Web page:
2. It Does Not Fit the Purpose
As mentioned earlier, CAU Seminar is only open to freshmen. Therefore, students who failed to take the subject twice in the first grade are not allowed to take it anymore. However, since it is a graduation requirement, students must take them. In such cases, it is only possible to be given space in the class by directly contacting the office of respective departments and then explaining the situation. This obviously shows that CAU Seminar is a thoroughly prepared subject for freshmen.
In general, however, freshmen do not have clearly defined career or future plans yet. Even students who already have clear goals can change them anytime during their college years. This is why CAU Seminar is regarded as inappropriate in that it conducts career counseling for those students. In addition, all other tasks that are required from the students other than counseling are related to their career paths. In the case of the Strong Interest Inventory Test, it may be useful for students who have just entered university, but there will be other ways to involve students without having to go through CAU Seminar. Therefore, with all those considerations, CAU Seminar is more suitable for other students than for freshmen.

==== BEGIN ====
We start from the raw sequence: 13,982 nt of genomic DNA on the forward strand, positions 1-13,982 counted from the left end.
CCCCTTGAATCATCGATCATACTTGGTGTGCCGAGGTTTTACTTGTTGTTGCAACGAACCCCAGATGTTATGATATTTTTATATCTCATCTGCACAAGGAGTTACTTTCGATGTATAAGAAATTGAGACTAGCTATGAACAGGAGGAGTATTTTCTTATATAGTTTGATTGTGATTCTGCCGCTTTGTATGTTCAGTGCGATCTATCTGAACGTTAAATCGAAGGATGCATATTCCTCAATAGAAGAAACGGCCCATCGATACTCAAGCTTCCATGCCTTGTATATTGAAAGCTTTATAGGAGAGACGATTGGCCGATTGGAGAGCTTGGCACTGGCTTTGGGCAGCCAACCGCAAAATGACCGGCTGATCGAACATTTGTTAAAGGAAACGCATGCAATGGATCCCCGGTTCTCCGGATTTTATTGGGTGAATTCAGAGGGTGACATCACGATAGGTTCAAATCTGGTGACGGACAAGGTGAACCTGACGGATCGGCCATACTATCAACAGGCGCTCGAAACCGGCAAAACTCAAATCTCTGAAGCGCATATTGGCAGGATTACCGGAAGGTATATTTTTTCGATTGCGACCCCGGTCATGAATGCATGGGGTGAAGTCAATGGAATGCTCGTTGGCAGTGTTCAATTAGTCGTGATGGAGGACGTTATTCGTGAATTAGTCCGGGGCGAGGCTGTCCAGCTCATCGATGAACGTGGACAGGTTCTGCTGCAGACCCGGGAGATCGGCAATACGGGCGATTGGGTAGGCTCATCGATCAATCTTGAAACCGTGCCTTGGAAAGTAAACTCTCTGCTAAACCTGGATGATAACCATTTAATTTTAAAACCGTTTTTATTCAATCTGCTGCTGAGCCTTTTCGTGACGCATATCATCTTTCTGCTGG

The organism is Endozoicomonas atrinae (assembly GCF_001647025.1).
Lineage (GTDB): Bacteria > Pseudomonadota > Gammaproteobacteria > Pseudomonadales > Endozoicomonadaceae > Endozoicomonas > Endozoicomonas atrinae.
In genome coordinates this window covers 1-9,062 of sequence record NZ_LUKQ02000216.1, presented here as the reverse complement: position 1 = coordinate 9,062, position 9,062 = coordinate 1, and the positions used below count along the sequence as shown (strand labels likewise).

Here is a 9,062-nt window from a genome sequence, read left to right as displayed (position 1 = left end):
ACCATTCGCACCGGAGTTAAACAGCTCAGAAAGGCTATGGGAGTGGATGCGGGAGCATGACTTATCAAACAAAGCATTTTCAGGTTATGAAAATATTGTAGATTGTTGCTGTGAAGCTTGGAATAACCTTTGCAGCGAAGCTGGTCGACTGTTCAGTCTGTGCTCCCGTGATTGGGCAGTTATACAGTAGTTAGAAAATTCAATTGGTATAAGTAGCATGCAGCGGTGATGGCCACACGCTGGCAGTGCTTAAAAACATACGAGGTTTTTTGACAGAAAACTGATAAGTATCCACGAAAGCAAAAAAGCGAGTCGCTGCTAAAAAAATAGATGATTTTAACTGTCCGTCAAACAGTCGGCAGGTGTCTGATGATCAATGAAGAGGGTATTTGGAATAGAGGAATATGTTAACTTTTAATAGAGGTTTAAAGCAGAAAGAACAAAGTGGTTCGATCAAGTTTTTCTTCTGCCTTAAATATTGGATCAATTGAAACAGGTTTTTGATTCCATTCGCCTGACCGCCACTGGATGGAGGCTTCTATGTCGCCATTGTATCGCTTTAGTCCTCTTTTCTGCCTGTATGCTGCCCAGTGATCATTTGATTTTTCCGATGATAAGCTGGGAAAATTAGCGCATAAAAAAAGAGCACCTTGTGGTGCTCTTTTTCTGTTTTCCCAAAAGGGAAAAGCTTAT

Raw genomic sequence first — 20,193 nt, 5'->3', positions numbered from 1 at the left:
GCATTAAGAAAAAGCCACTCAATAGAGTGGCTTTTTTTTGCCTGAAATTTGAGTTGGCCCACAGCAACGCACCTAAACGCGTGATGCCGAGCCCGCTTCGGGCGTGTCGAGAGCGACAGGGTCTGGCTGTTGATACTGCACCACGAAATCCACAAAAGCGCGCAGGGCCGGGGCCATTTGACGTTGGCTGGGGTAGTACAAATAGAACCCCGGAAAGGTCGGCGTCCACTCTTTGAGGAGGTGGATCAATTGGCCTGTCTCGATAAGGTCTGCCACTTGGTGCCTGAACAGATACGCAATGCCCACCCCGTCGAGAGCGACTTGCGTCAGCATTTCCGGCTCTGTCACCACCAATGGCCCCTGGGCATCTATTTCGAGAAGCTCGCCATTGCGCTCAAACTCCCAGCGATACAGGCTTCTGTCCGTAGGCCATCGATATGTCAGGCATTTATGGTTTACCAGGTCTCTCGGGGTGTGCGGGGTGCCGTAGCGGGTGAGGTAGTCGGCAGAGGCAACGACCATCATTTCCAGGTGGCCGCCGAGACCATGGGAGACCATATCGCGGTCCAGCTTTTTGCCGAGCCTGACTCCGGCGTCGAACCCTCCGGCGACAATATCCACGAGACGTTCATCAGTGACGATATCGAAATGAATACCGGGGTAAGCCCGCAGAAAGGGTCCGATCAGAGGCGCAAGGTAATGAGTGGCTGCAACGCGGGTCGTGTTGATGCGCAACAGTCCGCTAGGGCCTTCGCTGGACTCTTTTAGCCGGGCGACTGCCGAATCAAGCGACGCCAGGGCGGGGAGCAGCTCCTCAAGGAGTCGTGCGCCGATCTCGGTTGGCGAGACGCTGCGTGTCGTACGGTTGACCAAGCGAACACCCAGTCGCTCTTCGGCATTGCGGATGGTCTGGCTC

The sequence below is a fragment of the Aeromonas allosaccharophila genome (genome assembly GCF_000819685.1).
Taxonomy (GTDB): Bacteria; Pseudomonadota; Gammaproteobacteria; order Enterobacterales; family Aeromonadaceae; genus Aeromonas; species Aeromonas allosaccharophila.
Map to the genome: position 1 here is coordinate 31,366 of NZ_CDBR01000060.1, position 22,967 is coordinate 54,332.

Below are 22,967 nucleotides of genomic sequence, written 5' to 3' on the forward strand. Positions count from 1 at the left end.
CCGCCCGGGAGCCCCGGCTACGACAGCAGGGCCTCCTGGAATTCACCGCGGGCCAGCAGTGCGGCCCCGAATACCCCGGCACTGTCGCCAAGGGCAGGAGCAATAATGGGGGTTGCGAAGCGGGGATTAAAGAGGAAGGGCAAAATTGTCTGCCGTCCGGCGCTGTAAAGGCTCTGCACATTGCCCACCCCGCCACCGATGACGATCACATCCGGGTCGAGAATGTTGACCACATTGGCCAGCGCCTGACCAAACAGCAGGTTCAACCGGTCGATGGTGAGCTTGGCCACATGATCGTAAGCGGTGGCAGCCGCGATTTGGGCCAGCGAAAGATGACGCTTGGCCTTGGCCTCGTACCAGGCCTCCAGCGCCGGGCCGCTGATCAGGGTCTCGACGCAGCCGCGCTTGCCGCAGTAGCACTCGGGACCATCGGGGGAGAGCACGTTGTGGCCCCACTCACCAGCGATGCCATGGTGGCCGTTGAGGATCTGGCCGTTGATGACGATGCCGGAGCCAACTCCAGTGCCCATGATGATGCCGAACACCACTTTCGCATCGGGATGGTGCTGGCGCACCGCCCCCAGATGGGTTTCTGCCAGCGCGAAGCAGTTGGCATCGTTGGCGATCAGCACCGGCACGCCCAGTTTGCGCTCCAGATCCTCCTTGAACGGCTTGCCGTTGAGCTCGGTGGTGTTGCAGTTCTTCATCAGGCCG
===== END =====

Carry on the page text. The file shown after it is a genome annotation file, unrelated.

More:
3. Inconvenience in Applying for Classes